Weeks et al., (2008) introduced the two-way paradigm of anxiety regarding evaluation to illustrate the relationship between apprehension toward receiving positive feedback and uncertainty in social environments. The proposed theory suggests that individuals with social anxiety are highly receptive to both negative and positive feedback from their peers, which they perceive as potential social risks (Yap et al., 2016). The fear of positive evaluation is the fear associated with positive judgment and compared to others, which can lead to exposure and vulnerability. This fear is often experienced by individuals with a social anxiety disorder who worry that positive evaluations of future social standards that they will fail to meet will increase, ultimately strengthening their fear of negative evaluation (Reichenberger et al., 2019).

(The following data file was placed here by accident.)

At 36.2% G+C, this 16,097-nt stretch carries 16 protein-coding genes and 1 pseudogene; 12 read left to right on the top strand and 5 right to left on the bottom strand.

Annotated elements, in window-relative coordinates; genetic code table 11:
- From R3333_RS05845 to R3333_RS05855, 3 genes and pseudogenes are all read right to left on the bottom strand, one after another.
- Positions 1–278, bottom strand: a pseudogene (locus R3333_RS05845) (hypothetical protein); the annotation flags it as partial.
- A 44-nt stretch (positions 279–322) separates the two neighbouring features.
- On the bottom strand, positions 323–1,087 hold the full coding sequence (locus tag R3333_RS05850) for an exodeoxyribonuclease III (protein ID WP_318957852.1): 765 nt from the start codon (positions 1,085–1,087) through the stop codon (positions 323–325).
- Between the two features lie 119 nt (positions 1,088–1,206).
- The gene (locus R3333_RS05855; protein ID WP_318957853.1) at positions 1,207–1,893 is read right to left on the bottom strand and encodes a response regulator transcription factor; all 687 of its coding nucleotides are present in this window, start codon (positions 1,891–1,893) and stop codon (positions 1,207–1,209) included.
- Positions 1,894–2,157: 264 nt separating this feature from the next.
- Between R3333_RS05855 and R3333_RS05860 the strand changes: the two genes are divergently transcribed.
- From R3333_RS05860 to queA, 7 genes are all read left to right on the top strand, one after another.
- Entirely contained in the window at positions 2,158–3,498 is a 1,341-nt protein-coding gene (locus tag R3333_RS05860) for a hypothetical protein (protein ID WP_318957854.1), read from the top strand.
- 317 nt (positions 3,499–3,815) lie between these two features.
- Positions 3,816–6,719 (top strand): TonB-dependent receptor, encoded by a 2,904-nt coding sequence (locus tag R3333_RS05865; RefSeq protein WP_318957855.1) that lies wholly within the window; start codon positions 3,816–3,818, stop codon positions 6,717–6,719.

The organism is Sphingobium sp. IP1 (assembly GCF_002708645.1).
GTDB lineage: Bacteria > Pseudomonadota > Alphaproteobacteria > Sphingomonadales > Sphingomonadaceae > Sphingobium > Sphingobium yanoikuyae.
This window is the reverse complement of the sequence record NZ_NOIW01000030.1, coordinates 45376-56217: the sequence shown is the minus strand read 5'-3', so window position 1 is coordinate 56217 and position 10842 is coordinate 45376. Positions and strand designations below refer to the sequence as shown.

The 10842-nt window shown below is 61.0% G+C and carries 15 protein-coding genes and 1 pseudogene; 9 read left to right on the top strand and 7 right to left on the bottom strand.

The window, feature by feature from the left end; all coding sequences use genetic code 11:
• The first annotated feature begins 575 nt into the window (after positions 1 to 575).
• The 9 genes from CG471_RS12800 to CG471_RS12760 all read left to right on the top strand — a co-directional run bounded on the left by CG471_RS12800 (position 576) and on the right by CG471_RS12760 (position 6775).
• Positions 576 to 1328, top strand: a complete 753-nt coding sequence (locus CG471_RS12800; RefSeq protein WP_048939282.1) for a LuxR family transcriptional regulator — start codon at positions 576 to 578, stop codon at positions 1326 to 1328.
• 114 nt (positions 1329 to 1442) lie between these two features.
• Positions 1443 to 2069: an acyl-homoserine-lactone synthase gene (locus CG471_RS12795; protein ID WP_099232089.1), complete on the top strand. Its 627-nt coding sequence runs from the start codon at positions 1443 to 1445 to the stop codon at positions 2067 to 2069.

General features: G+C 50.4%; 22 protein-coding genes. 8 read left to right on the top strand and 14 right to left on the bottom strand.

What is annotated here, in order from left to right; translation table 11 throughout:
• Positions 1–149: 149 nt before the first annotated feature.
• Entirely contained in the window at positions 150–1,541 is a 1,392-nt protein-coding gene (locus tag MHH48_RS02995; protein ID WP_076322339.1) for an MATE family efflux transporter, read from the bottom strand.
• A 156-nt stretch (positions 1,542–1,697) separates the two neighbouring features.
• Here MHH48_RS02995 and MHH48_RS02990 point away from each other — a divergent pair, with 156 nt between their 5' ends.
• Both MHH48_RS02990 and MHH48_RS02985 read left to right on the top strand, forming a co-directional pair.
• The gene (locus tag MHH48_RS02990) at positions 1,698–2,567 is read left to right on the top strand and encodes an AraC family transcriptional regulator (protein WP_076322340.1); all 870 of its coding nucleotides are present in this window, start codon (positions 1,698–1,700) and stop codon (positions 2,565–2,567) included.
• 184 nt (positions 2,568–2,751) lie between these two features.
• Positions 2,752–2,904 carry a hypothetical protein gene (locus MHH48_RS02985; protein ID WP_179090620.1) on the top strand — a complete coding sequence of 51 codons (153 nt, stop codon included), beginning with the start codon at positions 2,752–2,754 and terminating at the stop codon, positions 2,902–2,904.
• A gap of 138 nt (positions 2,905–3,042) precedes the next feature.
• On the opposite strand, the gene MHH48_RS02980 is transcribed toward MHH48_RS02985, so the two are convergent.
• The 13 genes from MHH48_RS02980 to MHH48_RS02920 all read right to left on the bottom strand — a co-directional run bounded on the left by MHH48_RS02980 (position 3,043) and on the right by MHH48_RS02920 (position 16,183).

Due to the wide prevalence and early manifestation of this condition, along with the limited likelihood of spontaneous improvement without psychological intervention, prompt identification and implementation of effective treatment are crucial. The emotion-focused treatment model states that individuals with social anxiety disorder experience anxiety due to feeling ashamed. This anxiety is a secondary emotional reaction. The theory proposes that people who have endured challenges in childhood, such as harsh criticism or bullying, develop a mental pattern rooted in shame. This issue can cause a perpetual sense of incompleteness and fragility, as well as an aversion to being judged negatively or rejected by society. The individual may be especially sensitive to feelings of shame in social interactions (Elliott & Shahar, 2017). Numerous studies have found strong evidence that people who are bullied online have a lot of anxiety in social situations (Martínez-Monteagudo et al., 2020; Jefferies & Ungar, 2020). Expecting to experience shame can cause people to feel anxious and avoid social gatherings. As a result, they may struggle to address the root of their shame and unintentionally amplify their anxiety levels (Hedman et al., 2013). Elliott and Shahar presented the emotion-focused therapy (EFT) theory of social anxiety and described its developmental origins in the experience of social deterioration, leading to underlying emotional processes being organized around a self that feels flawed and consumed by shame. These create secondary reactive anxiety that others will see the person’s flaws, organized around the coach/critic/guardian aspect of the self, when trying to protect the person from exposure, unintentionally creating the emotional dysregulation characteristic of social anxiety (Elliott & Shahar, 2017). According to Haberman et al., people witness therapeutic change when faced with shame rather than avoidance. Shame can be altered or changed by activating beneficial emotions, such as strong and courageous anger, as well as sadness linked to a need for deeper relationships and self-compassion, which had been suppressed (Haberman et al., 2019).